On Thu, Dec 1, 2016 at 8:28 AM Free Ekanayaka <free.ekanay...@canonical.com>
> On 1 December 2016 at 13:53, Marco Ceppi <marco.ce...@canonical.com>
> On Thu, Dec 1, 2016 at 5:00 AM Adam Collard <adam.coll...@canonical.com>
> On Thu, 1 Dec 2016 at 04:02 Nate Finch <nate.fi...@canonical.com> wrote:
> On IRC, someone was lamenting the fact that the Ubuntu charm takes longer
> to deploy now, because it has been updated to exercise more of Juju's
> features. My response was - just make a minimal charm, it's easy. And
> then of course, I had to figure out how minimal you can get. Here it is:
> This is neat, but doesn't detract from the bloat in the ubuntu charm.
> I'm happy to work though changes to the Ubuntu charm to decrease "bloat".
> IMHO the bloat in the ubuntu charm isn't from support for Juju features,
> but the switch to reactive plus conflicts in layer-base wanting to a)
> support lots of toolchains to allow layers above it to be slimmer and b) be
> a suitable base for "just deploy me" ubuntu.
> But it is to support the reactive framework, where we utilize newer Juju
> features, like status and application-version to make the charm rich
> despite it's minimal goal set.
> Yeah, and I think this is a good thing.
> Honestly, a handful of cached wheelhouses and some apt packages don't
> strike me as bloat
> No it's not per-se. However I think this highlights a more general issue
> with the current implementation of the reactive stack. It's not only the
> ubuntu charm that has slowed done, it's any reactive-based charm, because
> the steps required to "setup" reactive take longer than they used to.
The problem we're hitting with wheelhouses is exactly the one that snaps
aim to solve:
- apt packages are not cross distro, and we have reactive centos charms
- apt packages lag a bit meaning we can't get consistent features even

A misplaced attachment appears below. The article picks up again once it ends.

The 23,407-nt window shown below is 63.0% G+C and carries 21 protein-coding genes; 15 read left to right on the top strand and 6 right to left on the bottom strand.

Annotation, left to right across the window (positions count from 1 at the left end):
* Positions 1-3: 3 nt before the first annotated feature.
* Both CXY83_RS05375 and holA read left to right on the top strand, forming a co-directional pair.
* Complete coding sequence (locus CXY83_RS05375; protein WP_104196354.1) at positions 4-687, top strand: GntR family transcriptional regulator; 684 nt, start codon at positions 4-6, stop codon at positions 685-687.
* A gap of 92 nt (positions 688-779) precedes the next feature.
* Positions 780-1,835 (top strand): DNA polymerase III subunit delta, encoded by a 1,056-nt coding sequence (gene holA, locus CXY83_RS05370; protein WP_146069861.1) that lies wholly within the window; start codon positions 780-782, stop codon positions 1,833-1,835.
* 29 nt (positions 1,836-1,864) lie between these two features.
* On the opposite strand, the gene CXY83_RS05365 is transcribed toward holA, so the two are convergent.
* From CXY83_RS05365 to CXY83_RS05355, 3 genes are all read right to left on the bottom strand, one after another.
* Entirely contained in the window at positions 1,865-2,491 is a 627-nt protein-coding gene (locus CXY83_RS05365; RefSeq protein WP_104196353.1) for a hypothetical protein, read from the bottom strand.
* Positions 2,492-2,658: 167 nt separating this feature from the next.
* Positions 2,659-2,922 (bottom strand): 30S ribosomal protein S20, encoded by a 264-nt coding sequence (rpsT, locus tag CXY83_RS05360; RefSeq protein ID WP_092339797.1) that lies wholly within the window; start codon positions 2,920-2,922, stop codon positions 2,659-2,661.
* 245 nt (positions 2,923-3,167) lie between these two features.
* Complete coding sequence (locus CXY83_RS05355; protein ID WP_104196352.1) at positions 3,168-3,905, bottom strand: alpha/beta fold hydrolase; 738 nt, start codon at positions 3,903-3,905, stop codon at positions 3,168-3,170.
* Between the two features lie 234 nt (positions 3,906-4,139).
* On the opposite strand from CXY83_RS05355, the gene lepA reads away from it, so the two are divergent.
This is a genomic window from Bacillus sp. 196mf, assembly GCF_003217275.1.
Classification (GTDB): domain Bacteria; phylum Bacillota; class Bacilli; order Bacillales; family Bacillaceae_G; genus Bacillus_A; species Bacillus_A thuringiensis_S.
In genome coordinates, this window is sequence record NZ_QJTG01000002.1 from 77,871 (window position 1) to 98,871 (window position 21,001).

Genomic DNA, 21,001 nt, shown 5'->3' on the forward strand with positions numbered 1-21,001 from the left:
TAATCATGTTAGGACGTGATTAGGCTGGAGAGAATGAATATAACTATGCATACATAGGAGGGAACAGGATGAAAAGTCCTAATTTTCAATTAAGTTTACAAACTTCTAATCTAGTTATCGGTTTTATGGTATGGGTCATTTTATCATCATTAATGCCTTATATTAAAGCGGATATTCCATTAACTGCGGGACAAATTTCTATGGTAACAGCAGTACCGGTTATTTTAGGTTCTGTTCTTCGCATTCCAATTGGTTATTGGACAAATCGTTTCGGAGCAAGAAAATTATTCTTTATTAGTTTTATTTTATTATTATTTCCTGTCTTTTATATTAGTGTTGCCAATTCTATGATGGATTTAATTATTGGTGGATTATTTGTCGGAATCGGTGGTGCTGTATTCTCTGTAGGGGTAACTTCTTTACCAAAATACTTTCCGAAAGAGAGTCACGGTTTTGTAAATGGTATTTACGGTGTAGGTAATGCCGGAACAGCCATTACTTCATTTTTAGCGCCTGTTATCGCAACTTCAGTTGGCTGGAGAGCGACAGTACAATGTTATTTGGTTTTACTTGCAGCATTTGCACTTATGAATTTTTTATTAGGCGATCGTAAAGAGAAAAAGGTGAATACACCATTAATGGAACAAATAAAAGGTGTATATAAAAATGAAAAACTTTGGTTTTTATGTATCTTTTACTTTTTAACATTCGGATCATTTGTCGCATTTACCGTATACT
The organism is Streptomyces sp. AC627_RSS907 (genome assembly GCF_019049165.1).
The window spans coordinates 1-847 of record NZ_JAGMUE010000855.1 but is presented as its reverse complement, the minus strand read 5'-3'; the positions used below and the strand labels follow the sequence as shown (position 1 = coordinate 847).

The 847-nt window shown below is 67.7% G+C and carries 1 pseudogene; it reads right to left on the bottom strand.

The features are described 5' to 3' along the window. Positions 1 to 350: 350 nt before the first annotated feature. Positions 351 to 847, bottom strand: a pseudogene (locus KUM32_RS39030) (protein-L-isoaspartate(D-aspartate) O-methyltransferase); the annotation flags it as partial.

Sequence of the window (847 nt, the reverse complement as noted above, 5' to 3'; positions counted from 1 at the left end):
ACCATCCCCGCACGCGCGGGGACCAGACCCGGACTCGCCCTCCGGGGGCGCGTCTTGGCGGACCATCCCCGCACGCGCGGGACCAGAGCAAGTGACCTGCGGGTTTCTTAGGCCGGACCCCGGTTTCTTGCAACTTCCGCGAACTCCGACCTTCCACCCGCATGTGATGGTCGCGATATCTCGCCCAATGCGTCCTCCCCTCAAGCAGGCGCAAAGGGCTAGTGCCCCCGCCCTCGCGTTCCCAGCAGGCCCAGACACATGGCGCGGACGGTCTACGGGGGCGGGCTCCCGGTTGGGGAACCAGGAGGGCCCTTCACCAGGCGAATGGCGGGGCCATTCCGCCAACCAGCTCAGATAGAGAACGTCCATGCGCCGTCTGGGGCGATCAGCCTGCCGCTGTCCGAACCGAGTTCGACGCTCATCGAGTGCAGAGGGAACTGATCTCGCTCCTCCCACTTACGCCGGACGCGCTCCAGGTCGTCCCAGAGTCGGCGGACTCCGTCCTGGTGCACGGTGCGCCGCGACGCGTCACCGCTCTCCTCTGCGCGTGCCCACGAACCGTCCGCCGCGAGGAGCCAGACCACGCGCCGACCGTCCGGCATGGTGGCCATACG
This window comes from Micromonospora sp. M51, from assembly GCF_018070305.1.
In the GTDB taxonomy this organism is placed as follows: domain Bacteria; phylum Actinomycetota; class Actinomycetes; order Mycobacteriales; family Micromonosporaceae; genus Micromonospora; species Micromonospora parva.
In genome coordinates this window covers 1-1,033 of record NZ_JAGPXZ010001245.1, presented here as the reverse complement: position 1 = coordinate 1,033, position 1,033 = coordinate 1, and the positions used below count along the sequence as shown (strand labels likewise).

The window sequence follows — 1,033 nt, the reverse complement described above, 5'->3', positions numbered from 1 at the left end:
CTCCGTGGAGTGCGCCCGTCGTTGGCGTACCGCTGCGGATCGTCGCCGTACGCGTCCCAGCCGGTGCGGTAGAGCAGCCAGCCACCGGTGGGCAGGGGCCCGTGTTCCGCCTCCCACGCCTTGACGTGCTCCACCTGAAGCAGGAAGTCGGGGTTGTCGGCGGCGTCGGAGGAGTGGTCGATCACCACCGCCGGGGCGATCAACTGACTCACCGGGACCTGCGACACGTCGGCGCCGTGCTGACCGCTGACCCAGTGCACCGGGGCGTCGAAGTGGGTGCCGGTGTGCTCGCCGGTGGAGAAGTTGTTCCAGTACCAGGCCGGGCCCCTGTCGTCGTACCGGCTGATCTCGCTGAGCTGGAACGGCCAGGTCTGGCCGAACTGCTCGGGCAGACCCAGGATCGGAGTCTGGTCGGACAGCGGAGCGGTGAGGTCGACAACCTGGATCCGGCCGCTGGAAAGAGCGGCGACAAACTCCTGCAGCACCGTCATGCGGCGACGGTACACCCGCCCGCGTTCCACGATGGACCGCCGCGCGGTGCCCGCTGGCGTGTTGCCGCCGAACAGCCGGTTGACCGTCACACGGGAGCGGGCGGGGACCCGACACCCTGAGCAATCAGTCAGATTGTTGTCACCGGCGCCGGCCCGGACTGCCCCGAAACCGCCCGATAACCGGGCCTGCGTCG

between trusty and xenial, let alone xenial and tip
I see a couple of (possibly alternative) ways to improve the situation:
> 1) Make sure the dependencies of the base reactive layer are packaged,
> that should be much faster than pip install, and fall back to pip only for
> what's not there (i.e. dependencies added by the consumers of the base
> layer). Also, package the base layer itself.
I'm very keen on a development in the snap world, where an unconfined
"classic" style package would be available. This means we could snap up all
the dependencies of the basic layer for every architecture and skip the
setup phase for reactive. I think this is probably our best bet going
> 2) Add support for images, so when you deploy some vanilla charm there's
> an associated "pre-built" image that will be very fast. I guess this is in
> the juju road map anyways.
Sure, a build step is an interesting one, but it still incurs the same wait
for a setup, you just don't feel it as much.
> We always need to keep in mind that this experience will be compared with
> things like Kubernetes and Docker, and speed-y deployments really unlock
> velocity when iterating on charm development (think for instance running
> integration tests).
Speed is just one facet of the experience, though an important one. For the
speed of Kubernetes we win, hands down: 10 mins to deploy a full k8s
cluster (with Juju) is only really outpaced by SAAS. I know that's not the
point you were making, but it's the true speed comparison of what we're
That being said, we're very keen on making charm development, and
deployment, faster. Reactive 1.0 was a first leap in that direction, as we
round off work in 2.0 and leveraging other technologies like unconfined
snaps, we can start to speed up the bootstrap process of reactive charms.
I'll file bugs to track these items
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